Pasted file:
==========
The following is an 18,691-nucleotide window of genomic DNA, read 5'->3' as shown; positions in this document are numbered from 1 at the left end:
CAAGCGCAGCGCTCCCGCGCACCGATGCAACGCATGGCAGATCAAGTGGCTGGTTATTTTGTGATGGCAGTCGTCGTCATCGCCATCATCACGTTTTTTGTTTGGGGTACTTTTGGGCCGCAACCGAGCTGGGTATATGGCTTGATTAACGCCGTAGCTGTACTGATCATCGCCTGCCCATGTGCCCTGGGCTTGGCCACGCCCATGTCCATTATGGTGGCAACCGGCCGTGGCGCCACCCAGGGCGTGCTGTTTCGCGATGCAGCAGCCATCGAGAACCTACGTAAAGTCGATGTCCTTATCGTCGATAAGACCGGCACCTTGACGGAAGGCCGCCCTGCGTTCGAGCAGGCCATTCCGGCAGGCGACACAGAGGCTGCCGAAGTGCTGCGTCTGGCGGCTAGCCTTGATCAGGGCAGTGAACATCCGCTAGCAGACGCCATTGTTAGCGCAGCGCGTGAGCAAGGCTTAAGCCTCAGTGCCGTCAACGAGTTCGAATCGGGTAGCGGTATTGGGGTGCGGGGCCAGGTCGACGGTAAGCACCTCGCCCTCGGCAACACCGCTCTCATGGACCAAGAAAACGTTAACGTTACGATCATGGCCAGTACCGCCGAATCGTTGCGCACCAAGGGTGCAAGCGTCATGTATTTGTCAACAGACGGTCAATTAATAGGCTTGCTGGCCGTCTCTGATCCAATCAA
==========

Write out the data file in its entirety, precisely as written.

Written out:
The following is an 18,691-nucleotide window of genomic DNA, read 5'->3' as shown; positions in this document are numbered from 1 at the left end:
CAAGCGCAGCGCTCCCGCGCACCGATGCAACGCATGGCAGATCAAGTGGCTGGTTATTTTGTGATGGCAGTCGTCGTCATCGCCATCATCACGTTTTTTGTTTGGGGTACTTTTGGGCCGCAACCGAGCTGGGTATATGGCTTGATTAACGCCGTAGCTGTACTGATCATCGCCTGCCCATGTGCCCTGGGCTTGGCCACGCCCATGTCCATTATGGTGGCAACCGGCCGTGGCGCCACCCAGGGCGTGCTGTTTCGCGATGCAGCAGCCATCGAGAACCTACGTAAAGTCGATGTCCTTATCGTCGATAAGACCGGCACCTTGACGGAAGGCCGCCCTGCGTTCGAGCAGGCCATTCCGGCAGGCGACACAGAGGCTGCCGAAGTGCTGCGTCTGGCGGCTAGCCTTGATCAGGGCAGTGAACATCCGCTAGCAGACGCCATTGTTAGCGCAGCGCGTGAGCAAGGCTTAAGCCTCAGTGCCGTCAACGAGTTCGAATCGGGTAGCGGTATTGGGGTGCGGGGCCAGGTCGACGGTAAGCACCTCGCCCTCGGCAACACCGCTCTCATGGACCAAGAAAACGTTAACGTTACGATCATGGCCAGTACCGCCGAATCGTTGCGCACCAAGGGTGCAAGCGTCATGTATTTGTCAACAGACGGTCAATTAATAGGCTTGCTGGCCGTCTCTGATCCAATCAA